Posted: Saturday, March 19, 2016 11:00 pm
By Monika Steinhoff
The article in The New Mexican (“LANL poised to ramp up nuke trigger production,” Jan. 16) at the beginning of the Martin Luther King Jr. holiday weekend was both timely and ironic.
On the following Monday, the radio show Democracy Now aired a speech by Nobel Peace Prize winner Dr. King, in which he spoke with great moral intensity and indignation against U.S. “militarism,” exclaiming he would never be “adjusted” to its violent excesses.
King’s words are even more relevant today as we get ever deeper into the terrorism morass for which nukes will never be the solution. Were he alive today, he would surely be even more deeply troubled and angry by articles like the above that treat a massive uptake of weapons of mass destruction like a good business deal (referring to LANL, “where a lucrative management contract may soon be up for grabs.”)
It’s shocking that we are back to this destructive road and that the money has already been allocated. Usually states can’t resist accepting federal dollars, but we must resist this corporate “welfare.” Accelerated plutonium pit production is not good for New Mexico nor the direction to a more peaceful, prosperous world. Like our martyr for peace and justice, we should join Martin Luther King Jr. in being deliberately “maladjusted” to endless warfare, especially the unbelievable horrors of just one dropped nuclear bomb.
The article did not mention why the past pit production at the Rocky Flats Plant in Colorado was shut down. The public insisted on this shutdown because the radiation from manufacturing pits became so obvious and threatening to human health and the environment (rabbits were seen with massive genetic deformities, etc.). The Waste Isolation Pilot Plant’s temporary closure due to a radiation leak was mentioned but not its history.
We citizens were promised that the radiation garbage storage would be temporary and only for low-level radiation contamination. Neither promise has been honored. Quietly over the years, WIPP became permanent and the only repository in the U.S. for “high-level” contaminants. This ramped-up pit production would greatly increase the existing environmental hazard that threatens to further contaminate our groundwater. Politics, corruption and greed stand in the way of truth on the topics of nuclear weapons and pollution, just as in other areas of public domain.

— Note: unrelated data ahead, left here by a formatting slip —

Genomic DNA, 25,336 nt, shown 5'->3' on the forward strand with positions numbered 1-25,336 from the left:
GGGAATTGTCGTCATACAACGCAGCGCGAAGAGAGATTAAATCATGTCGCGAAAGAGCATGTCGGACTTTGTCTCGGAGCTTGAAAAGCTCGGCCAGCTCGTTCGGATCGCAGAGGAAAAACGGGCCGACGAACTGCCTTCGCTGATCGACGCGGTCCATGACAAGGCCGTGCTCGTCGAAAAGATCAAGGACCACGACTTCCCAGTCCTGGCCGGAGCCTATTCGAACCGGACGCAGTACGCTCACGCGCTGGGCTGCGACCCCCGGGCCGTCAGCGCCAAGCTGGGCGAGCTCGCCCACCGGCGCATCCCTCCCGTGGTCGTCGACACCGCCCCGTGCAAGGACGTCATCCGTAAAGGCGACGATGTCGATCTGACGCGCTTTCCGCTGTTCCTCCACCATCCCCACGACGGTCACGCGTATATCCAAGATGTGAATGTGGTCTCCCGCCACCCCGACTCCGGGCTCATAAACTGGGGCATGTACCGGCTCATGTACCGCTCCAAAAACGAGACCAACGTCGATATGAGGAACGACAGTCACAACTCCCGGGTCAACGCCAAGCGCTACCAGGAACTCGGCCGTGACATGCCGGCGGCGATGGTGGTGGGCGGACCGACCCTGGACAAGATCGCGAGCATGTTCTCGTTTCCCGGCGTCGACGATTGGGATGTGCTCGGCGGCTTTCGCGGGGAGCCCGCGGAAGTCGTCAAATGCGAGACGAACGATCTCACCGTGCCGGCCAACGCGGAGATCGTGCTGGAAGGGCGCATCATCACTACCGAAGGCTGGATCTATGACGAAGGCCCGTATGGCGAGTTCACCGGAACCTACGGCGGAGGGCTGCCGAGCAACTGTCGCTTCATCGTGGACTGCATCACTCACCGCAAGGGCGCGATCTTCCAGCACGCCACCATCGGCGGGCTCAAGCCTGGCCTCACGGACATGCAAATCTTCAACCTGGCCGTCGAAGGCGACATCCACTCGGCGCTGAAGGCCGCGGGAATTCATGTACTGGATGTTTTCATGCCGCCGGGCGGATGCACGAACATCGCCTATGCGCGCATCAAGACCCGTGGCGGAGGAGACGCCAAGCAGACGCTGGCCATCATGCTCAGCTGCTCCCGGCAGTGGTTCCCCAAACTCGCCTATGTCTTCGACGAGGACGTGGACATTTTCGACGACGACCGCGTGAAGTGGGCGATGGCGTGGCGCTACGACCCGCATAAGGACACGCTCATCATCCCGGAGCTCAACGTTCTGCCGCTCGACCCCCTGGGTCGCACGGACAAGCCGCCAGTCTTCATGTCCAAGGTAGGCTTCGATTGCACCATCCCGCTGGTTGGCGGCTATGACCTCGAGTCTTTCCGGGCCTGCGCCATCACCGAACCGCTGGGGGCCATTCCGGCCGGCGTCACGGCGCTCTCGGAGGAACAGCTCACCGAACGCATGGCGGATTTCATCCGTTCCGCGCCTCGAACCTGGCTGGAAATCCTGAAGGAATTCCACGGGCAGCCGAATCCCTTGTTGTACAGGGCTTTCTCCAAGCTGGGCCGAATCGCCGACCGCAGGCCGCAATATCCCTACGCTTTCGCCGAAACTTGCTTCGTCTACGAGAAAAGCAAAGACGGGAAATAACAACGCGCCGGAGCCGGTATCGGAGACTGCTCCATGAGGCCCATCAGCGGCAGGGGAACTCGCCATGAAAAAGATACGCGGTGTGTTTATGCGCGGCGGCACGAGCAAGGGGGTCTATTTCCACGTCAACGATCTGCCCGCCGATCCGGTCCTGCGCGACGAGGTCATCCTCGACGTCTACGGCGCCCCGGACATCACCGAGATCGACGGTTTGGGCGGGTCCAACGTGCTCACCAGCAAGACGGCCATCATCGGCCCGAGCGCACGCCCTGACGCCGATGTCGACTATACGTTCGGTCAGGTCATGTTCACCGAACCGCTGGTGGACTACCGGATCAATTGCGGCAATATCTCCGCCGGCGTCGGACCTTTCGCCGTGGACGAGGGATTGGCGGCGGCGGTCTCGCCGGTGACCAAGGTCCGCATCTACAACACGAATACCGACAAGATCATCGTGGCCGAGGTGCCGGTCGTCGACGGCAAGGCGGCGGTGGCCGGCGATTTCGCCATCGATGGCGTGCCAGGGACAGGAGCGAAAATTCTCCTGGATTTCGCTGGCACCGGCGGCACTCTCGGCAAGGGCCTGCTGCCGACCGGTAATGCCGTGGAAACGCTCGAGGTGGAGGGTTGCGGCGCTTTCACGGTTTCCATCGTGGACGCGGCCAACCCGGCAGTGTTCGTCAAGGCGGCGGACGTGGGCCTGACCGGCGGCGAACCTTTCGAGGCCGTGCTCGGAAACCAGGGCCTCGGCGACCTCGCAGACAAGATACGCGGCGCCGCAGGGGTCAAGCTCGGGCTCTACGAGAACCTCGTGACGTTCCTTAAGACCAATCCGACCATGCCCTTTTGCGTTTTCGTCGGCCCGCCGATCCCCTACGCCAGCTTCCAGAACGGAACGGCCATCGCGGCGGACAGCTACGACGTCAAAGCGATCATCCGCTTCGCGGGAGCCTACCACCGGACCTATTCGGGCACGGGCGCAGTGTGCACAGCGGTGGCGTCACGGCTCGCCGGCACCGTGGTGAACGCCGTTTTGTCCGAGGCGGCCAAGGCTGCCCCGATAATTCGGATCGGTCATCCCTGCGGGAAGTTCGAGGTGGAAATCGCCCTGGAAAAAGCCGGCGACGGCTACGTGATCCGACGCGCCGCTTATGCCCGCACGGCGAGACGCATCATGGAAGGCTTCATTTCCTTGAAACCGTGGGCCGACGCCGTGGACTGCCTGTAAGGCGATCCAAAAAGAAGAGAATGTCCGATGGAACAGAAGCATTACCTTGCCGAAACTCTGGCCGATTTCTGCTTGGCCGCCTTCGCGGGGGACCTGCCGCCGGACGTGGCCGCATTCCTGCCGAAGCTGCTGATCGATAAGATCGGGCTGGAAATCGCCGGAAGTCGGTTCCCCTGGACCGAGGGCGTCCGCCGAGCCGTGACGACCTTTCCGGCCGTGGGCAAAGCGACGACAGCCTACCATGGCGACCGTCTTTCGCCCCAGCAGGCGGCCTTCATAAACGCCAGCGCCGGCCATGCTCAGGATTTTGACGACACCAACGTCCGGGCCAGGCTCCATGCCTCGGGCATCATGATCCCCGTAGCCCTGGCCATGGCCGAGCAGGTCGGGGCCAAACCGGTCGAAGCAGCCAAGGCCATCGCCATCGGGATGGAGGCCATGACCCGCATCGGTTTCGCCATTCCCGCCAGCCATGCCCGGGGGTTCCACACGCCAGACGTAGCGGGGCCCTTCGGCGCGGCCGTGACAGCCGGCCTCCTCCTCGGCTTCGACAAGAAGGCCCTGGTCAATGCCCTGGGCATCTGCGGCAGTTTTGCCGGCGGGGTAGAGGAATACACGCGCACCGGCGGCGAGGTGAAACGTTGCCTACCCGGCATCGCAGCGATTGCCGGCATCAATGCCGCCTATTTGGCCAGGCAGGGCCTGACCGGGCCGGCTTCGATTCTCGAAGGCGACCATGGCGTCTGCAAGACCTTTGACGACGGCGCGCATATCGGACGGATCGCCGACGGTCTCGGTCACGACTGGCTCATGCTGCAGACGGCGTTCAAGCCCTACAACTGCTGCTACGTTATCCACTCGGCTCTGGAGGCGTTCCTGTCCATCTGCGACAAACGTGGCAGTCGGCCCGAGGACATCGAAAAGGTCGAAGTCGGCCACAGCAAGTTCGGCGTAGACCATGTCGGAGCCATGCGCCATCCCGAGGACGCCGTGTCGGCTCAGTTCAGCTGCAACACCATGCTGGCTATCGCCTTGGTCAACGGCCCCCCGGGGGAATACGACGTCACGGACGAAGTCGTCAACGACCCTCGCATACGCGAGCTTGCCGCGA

Like former Sen. Jeff Bingaman, D-N.M., before him, Sen. Tom Udall, always defending bomb-making at LANL as good (even necessary) for the New Mexico economy, is quoted in a vague response in support of pit production as vital to “LANL’s national security mission.” It’s bad enough that the Republican majority in Congress does not hesitate to fund wildly expensive and dubious military weapons systems while bent on cutting every expenditure benefiting our children, the middle class, the poor, elderly or protection of the environment, to say nothing of global warming and the dangerous fault LANL sits upon.
It would be so nice if our Democratic senators would really face reality. We need courage and truth from our elected officials. In the face of unanimous scientific evidence of global warming, which puts in question all security concerns, making nuclear bombs on faults is a boondoggle of incomprehensible proportions.
Privatizing the production of nukes has not ensured efficiency nor ended corruption. Making nuclear weapons for profit is shameful enough. And a lack of funding does not excuse our universities for their role in producing weapons of mass destruction instead of focusing on being great centers of learning, as they once were.